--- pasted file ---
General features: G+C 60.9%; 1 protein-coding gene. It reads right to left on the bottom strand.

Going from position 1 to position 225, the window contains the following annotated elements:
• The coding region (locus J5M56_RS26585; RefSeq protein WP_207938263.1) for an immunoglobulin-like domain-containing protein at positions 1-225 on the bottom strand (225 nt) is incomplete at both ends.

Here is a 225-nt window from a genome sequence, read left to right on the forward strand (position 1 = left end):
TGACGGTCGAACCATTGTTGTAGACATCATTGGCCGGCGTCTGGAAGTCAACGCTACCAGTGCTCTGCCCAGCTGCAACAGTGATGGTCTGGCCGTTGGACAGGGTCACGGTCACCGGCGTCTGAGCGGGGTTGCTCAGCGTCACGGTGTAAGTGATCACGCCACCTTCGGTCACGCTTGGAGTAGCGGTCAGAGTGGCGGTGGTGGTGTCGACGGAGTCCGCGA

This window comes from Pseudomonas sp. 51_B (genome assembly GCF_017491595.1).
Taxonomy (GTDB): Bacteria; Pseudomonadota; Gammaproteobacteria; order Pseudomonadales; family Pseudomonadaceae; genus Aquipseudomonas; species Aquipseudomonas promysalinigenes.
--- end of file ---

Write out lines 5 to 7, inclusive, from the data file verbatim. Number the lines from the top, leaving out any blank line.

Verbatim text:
TGACGGTCGAACCATTGTTGTAGACATCATTGGCCGGCGTCTGGAAGTCAACGCTACCAGTGCTCTGCCCAGCTGCAACAGTGATGGTCTGGCCGTTGGACAGGGTCACGGTCACCGGCGTCTGAGCGGGGTTGCTCAGCGTCACGGTGTAAGTGATCACGCCACCTTCGGTCACGCTTGGAGTAGCGGTCAGAGTGGCGGTGGTGGTGTCGACGGAGTCCGCGA

This window comes from Pseudomonas sp. 51_B (genome assembly GCF_017491595.1).
Taxonomy (GTDB): Bacteria; Pseudomonadota; Gammaproteobacteria; order Pseudomonadales; family Pseudomonadaceae; genus Aquipseudomonas; species Aquipseudomonas promysalinigenes.